Many Tibetan accounts make Bhrikuti the daughter of Amshuvarma (605-621 CE), co-ruler and successor of Śivadeva I. If this is correct, the marriage to Songtsän Gampo must have taken place sometime before 624 CE.[7] Acharya Kirti Tulku Lobsang Tenzin, however, states that Songsten Gampo married Bhrkuti Devi, the daughter of king "Angsu Varma" or Amshuvarma (Tib: Waser Gocha) of Nepal in 632.[8]

According to some Tibetan legends, however, a Nepali king named Go Cha (identified by Sylvain Lévi as "Udayavarman", from the literal meaning of the Tibetan name, who was said to have a daughter called Bri-btumn or Bhṛkuti.[9]

"Udayavarman" was, most likely the same king we know as Udayadeva (the son of Śivadeva I and, later, adopted son and heir to Aṃshuvarmā), and the father of Narendradeva (Tib: Miwang-Lha).[10] If this is accepted, it means that Narendradeva and Bhrikuti Devi were brother and sister. Whatever the case, if the marriage did take place, it must have been sometime in the early 620s.

We do have some fairly detailed historical accounts of Narendradeva, who not only spent some time as an exile in Tibet, but was placed on the Nepalese throne with the help of the Tibetans.

The (Jiu) Tangshu, or Book of Tang, records that when the king of 泥婆羅 Nipoluo Nepal,[11] the father of Licchavi king Naling Deva (or Narendradeva), died, an uncle (Yu.sna kug.ti = Vishnagupta) usurped the throne.[12] "The Tibetans gave him refuge and reestablished him on his throne [in 641]; that is how he became subject to Tibet."[13][14][15]

It is not known exactly when Bhrikuti married Songtsän Gampo, but it was presumably about the time that Narendadeva fled to Tibet after his father, Udayadeva, was replaced by Dhruvadeva c. 621 CE, who, according to an inscription dated in 623, was ruling jointly with Jiṣṇugupta.[16]

[edit] Bhrikuti in Tibet

This is considered to be the oldest copy of the famous traditional history, the dBa' bzhed, states:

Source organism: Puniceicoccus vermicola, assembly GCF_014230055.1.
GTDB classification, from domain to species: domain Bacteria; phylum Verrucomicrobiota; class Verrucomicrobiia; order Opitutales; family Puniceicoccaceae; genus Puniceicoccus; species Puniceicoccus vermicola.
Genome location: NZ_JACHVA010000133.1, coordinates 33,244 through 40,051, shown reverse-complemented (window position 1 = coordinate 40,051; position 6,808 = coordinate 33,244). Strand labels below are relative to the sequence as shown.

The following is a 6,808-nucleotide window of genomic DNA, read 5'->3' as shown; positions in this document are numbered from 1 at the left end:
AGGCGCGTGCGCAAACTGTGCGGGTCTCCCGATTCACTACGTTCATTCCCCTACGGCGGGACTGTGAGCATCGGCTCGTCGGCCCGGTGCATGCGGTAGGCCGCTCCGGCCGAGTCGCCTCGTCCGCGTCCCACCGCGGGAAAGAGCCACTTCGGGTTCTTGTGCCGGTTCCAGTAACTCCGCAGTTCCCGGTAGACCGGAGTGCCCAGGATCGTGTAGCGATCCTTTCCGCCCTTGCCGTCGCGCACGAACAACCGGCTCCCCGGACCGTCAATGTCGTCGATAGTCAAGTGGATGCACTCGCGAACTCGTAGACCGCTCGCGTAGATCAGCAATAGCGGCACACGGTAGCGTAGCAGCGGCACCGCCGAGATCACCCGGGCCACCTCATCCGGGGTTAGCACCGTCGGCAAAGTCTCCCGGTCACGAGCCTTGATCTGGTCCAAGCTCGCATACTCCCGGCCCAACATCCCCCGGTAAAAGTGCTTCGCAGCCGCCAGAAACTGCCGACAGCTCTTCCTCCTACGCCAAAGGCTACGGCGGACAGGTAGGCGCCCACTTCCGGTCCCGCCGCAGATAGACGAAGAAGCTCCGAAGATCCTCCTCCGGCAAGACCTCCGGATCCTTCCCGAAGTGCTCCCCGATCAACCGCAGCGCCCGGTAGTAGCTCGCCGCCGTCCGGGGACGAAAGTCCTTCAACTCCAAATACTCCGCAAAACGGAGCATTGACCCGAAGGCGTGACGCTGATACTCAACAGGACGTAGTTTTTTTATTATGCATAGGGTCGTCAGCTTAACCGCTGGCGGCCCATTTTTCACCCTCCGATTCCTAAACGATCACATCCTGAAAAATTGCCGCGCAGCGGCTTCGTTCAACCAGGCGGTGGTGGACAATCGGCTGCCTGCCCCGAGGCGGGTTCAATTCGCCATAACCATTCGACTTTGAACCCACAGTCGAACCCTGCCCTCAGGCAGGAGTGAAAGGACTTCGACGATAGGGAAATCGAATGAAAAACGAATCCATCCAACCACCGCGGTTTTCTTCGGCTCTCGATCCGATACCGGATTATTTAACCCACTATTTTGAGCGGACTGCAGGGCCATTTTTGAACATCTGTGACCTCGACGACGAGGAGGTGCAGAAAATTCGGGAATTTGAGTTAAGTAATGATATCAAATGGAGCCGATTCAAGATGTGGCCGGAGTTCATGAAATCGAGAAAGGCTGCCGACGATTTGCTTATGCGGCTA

"Then during the reign of bTsan po Khri Srong btsan, after his marriage with Khri btsun, the daughter of the king of Nepal, the temple (gtsug lag khang) of Ra sa [Lhasa] Pe har gling was built. Furthermore, the construction of the forty-two temples of the Ru bzhi was requested and the Brag lha [temple] was built. 'Thon mi gSam po ra was sent by royal order [to India] in order to get the Indian doctrine and the model of the alphabet (yi ge'i dpe). . . ."[17]
Wen Cheng's and co-wife Bhrikuti's legacy—Jokhang Temple in Tibet—founded to house statues of the Buddha which each bride brought with her dowry.

According to Tibetan traditions, Bhrikuti was a devout Buddhist and brought many sacred images and expert Newari craftsmen with her as part of her dowry. The Red Palace (Mar-po-ri Pho-drang) on Marpo Ri (Red Mountain) in Lhasa, which was later rebuilt into the thirteen storey Potala by the Fifth Dalai Lama, was constructed by Nepali craftsmen according to her wishes. She also had constructed the Tub-wang and other statues in Samye and the famous Nepali artist Thro-wo carved the revered statue of Chenresig, Thungji Chen-po rang-jung nga-ldan.[18][19] It is also called statue of Mikyo Dorje (Manuvajra) - the Ramoche Jowo or Jowo Chungpa which was housed in the Ramoche Temple in Lhasa. It seems unlikely that the statue there now is the original one brought by the Nepali princes as the temple has been sacked at least two times - first during the Mongol invasions and later it was gutted in the 1960s. It is said that the lower half of the statue was found in a Lhasa rubbish dump and the upper part found in Beijing. They have been since joined together and the statue is surrounded by the Eight Bodhisattvas.[20]

Songtsän Gampo and Bhrikuti built a great temple, the Tsulag Khang (or 'House of Wisdom') to house the images, which is now known as the Jokhang ('House of the Lord') in the heart of Lhasa,[21] and is considered to be the most sacred temple in Tibet. They also built the white palace of dMar-po-ri which shifted the ancient seat of government in the Yarlung Valley to the site of modern Lhasa.[22]